By being the forerunner of a newfound educational environment in Korea, the former president has not only imbued the college with a sense of singularity, but also characterized the school with a driven vigor that is sought and practiced in many of other universities in the States. Gleaming through the works of Kang Sung Mo, it is more than plausible to say that he has given KAIST a sense of direction. Assimilating a radical change through an institution demands more than just an individual’s vision; bringing up an idea with no concession creases the institution’s administration and the suggestion needs to be soothed into the board. Brand new education model can potentially play havoc with the traditional ways of learning (both to the students and the teachers) and a hefty load of the old model needs to be trimmed down to make rooms for the new, which could at worst conjure an image of a university that lacks identity. However, the well-defined philosophy of the president together with his tangible accomplishments speak for the sustainable changes in KAIST that addresses the aforementioned worries.
In laying the foregrounds of an entrepreneurship-emphasized college, the president had to acknowledge that he was working in an environment that was not fully ready to concur with this new approach. The evident contrast between the educational system between Korea and the United States suggests that Koreans are not accustomed to spontaneity and have a well rooted predilection for guideline-based teaching – a textbook approach so to speak. In making the right amendments that would not upset the present setting, the president believed that “foreign students are the best ambassadors” and that they’d play the role of “encourage[ing] other people to come to KAIST”. The president had envisioned an amalgamation of two different learning cultures, and in a manner that’s not forceful nor unwelcoming. The second phase to the change was to form a start-up culture that is drawn parallel to the idea that a symbol ‘pi’ may represent - horizontal bar that symbolizes breadth of knowledge, with the two prongs that represent in-depth knowledge in a chosen field and entrepreneurship spirit. Whilst there’s a noticeable consensus on president Kang’s success in seeping in a start-up culture to the campus, there are critics that are skeptical about his work on gluing the administration together. However, it is clear that any flaws that may have resulted from the changes are not due to the changes themselves, but the lack of effort from the employees to exploit the provision. President Kang said that the “future blueprint of KAIST needs to be remade in consultation with all its constituents and the Board of Trustees” in his inauguration speech, adding that such a blueprint can only truly be realized given the full participation of all. The ‘ombudsperson’ system that was put in place allows all members of the campus to channel their opinions and it’s the first time a Korean college has adopted something like this. Together with his persistent emphasis on the idea of ‘servant leadership’, the president has tried to level the relationships between all members of the administration. Even from the most objective angle, there is no need for any further mechanisms to improve the communication within campus – if anything, people just need to be better informed of what’s out there.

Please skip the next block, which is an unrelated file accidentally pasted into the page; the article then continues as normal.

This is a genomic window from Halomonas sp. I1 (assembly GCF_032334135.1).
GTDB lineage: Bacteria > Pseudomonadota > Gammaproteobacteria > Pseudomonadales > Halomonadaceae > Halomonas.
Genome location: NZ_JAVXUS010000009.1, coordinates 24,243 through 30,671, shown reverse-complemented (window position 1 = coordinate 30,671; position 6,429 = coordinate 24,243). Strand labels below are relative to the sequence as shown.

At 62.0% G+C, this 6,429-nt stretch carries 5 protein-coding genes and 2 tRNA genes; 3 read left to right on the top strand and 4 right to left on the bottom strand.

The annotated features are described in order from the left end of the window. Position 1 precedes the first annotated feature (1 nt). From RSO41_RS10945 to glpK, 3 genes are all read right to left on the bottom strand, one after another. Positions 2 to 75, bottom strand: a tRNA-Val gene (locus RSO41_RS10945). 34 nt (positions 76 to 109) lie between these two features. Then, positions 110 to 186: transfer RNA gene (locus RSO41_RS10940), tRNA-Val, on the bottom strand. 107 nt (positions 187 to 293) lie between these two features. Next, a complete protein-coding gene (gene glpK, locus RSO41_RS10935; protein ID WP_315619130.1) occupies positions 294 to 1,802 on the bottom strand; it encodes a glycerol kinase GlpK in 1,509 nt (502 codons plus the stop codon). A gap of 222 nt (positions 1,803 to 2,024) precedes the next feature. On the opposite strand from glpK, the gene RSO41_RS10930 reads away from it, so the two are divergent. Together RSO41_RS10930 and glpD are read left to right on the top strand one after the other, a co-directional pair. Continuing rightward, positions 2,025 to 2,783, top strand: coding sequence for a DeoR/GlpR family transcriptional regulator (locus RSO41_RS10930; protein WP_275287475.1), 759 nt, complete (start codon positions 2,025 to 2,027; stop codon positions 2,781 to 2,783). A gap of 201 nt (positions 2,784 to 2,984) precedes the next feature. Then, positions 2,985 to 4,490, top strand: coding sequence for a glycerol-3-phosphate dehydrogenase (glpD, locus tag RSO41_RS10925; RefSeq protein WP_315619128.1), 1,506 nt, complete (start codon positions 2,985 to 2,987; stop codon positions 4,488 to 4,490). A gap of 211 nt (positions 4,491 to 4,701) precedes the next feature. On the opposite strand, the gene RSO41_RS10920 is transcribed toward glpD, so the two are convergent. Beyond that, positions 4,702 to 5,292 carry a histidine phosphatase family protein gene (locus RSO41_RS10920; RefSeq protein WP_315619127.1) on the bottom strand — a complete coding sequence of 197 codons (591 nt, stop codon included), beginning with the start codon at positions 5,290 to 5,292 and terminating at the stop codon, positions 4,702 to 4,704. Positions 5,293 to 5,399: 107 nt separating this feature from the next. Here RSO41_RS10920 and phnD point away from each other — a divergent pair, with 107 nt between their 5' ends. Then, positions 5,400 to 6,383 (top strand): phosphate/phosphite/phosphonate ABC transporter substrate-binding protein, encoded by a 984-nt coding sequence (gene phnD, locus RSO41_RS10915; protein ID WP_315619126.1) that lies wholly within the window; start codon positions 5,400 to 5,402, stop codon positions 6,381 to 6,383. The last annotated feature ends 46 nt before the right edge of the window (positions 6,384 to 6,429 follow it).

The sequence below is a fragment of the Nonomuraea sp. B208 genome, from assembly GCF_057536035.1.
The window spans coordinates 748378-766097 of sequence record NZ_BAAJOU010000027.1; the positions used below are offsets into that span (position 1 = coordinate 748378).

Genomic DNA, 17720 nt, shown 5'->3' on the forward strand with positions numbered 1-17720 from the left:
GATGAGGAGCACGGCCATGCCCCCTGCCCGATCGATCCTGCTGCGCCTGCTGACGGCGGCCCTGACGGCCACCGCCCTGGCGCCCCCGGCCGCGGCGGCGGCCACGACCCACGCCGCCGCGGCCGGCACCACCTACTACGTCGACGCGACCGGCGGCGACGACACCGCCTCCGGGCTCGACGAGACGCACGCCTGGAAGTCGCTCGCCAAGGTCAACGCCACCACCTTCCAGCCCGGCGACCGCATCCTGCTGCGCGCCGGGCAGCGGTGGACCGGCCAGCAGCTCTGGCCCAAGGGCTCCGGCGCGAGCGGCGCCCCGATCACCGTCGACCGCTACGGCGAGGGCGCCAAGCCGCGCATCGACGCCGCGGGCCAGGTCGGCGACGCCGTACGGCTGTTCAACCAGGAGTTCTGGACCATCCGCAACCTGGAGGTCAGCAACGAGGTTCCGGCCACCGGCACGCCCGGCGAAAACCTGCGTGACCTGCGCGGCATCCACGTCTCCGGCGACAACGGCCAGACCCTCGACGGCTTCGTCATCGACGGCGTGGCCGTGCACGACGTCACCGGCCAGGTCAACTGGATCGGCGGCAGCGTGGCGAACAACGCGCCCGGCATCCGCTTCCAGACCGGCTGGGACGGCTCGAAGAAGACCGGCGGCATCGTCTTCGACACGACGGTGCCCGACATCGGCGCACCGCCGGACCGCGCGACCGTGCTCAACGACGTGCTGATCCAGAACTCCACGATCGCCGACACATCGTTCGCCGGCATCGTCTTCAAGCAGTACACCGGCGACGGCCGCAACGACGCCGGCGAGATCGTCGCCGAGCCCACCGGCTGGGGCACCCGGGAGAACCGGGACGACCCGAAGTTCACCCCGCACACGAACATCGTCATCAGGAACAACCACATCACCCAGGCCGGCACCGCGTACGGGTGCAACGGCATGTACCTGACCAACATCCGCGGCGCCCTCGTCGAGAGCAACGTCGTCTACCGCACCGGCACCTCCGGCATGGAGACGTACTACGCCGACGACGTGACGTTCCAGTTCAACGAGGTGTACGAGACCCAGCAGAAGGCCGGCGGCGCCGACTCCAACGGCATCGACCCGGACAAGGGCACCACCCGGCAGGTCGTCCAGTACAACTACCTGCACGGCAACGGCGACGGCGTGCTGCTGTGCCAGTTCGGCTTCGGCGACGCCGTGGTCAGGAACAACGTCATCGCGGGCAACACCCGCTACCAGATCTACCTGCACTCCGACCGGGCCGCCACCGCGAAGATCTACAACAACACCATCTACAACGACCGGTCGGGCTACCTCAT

All forms of reformation, to be effective and sustainable, have to have a firm ideal base. These may not be felt straight off the semantics of a leader, but with enough attention and scrutiny, it can be appreciated in a long term. What president Kang has done for the school should be viewed with nothing short of gratitude, and if we, the student body, cannot concur with his visions, perhaps its us that aren’t prepared for the changes. If so, we need to understand that our demand for change (to model other respected colleges) is just pure ignorance. Just as the president drew the analogy from the movie “The Mission”, on how abandoning loads can sit uneasy but necessary in order to make the climb, we need to put ourselves in the shoes of Robert De Niro to adapt to the circumstances.